A damning report out of the US alleges that Chinese technology giant Huawei could reportedly access the mobile networks that it helped build around the world, and that it has been able to do so for more than a decade.
In a report in the Wall Street Journal, unnamed US officials gave details of the privileged access enjoyed by Huawei, exploiting access methodologies typically reserved for law enforcement agencies in host countries. These claims were allegedly disclosed by the US to intelligence partners Germany and the UK at the end of 2019.
The backdoors – which isn’t really an accurate term, given they are inserted to allow law enforcement agencies access to carrier equipment – are found in base stations, antennas and switching gear, according to WSJ, but the design of these access paths was such that Huawei could – and did – access them in production environments.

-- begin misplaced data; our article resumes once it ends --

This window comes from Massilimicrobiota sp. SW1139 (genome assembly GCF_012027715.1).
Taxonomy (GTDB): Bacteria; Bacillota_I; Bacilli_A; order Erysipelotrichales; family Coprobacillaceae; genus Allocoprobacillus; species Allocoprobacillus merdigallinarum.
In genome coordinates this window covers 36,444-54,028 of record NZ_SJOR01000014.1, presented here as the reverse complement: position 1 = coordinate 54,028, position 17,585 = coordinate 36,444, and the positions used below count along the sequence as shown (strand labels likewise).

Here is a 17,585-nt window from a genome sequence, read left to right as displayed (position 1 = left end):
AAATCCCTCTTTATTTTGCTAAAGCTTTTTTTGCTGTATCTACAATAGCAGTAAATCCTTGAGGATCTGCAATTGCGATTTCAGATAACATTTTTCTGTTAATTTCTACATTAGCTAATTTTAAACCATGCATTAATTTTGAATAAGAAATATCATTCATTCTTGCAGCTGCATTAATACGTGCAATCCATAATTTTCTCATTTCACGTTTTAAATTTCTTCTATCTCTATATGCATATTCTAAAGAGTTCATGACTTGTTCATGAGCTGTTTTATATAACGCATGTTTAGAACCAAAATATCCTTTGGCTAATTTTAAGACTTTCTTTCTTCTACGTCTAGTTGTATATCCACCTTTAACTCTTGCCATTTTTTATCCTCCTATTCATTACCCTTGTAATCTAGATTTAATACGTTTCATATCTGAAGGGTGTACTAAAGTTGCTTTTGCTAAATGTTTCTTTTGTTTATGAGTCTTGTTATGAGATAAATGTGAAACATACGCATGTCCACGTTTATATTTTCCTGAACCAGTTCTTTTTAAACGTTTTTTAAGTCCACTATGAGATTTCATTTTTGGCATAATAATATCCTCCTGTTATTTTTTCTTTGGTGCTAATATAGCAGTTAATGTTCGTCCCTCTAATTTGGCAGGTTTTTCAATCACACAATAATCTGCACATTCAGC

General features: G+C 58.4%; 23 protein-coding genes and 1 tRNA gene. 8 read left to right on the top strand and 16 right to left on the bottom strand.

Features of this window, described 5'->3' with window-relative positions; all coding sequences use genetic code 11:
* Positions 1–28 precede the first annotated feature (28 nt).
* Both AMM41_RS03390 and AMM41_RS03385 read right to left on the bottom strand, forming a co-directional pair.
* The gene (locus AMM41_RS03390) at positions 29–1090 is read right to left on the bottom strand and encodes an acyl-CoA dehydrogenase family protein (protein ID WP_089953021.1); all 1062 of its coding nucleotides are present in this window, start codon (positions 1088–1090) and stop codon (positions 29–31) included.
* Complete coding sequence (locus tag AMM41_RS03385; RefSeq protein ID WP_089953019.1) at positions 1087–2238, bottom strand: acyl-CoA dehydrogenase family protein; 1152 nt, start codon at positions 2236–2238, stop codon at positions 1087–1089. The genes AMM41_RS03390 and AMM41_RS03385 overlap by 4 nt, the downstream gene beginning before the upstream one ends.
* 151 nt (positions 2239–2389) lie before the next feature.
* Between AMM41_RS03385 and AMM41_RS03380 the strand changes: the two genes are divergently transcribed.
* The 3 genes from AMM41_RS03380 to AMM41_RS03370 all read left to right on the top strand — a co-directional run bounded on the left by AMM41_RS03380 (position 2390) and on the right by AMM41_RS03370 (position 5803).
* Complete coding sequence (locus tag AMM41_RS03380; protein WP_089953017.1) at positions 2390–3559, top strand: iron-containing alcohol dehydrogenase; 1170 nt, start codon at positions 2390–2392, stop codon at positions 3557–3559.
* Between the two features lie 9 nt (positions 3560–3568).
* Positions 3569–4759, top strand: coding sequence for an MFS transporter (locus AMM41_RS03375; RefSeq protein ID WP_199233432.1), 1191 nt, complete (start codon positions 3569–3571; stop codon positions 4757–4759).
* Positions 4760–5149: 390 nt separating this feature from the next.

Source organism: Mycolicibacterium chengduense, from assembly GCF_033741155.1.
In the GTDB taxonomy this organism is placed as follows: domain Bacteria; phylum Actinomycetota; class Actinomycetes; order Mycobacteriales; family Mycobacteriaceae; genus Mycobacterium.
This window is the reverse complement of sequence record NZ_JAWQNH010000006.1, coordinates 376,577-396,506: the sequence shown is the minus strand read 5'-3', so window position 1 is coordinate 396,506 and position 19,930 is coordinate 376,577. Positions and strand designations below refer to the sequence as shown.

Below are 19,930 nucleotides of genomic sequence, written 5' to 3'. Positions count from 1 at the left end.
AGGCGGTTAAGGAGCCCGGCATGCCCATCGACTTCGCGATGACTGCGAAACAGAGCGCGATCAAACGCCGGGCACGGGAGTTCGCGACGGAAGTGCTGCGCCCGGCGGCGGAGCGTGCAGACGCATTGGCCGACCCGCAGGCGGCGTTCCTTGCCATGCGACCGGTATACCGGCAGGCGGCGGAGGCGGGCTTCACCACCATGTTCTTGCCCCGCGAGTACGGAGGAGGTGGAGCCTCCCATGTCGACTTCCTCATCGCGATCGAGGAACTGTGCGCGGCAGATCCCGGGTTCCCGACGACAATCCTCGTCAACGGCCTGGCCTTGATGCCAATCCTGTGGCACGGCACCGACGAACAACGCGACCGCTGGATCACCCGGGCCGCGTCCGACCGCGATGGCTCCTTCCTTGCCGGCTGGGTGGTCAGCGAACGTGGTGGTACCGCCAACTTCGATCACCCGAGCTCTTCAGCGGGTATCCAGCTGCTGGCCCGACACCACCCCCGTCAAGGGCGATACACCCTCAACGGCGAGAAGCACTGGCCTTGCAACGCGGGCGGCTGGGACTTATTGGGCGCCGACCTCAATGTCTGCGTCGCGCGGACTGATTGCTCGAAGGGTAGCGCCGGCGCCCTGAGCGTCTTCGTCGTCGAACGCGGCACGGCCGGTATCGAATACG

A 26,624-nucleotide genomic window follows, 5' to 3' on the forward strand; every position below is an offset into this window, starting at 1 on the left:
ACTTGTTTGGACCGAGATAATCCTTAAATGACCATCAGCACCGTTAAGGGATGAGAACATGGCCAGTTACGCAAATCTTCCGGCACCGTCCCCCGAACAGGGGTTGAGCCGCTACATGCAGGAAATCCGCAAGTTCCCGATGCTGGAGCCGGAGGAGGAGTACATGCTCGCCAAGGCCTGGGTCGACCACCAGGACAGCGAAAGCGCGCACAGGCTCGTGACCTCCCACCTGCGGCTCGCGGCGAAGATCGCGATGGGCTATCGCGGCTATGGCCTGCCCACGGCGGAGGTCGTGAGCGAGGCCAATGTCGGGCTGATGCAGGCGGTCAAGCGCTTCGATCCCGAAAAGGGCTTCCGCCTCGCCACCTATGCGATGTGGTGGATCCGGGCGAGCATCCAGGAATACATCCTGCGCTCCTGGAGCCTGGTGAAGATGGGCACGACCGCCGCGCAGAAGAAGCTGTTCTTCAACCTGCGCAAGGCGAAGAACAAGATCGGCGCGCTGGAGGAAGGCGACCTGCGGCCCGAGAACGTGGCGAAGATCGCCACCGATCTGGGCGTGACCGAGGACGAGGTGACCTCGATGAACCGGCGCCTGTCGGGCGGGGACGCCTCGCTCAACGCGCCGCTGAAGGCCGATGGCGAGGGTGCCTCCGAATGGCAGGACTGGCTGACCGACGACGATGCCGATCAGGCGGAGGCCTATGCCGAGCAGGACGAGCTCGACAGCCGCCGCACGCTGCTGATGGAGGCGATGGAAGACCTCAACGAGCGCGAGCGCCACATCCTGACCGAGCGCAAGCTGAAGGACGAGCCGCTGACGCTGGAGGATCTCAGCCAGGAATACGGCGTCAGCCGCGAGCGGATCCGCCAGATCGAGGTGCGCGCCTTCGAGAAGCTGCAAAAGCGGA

“We have evidence that Huawei has the capability secretly to access sensitive and personal information in systems it maintains and sells around the world,” Robert O’Brien, national security adviser, reportedly said.
Could Huawei have exploited similar access in Australia? Given that the firm has communications equipment in some of our 3G and 4G networks, the possibility exists, but the WSJ report doesn’t discuss Australia.
Huawei in Australia has been approached for comment.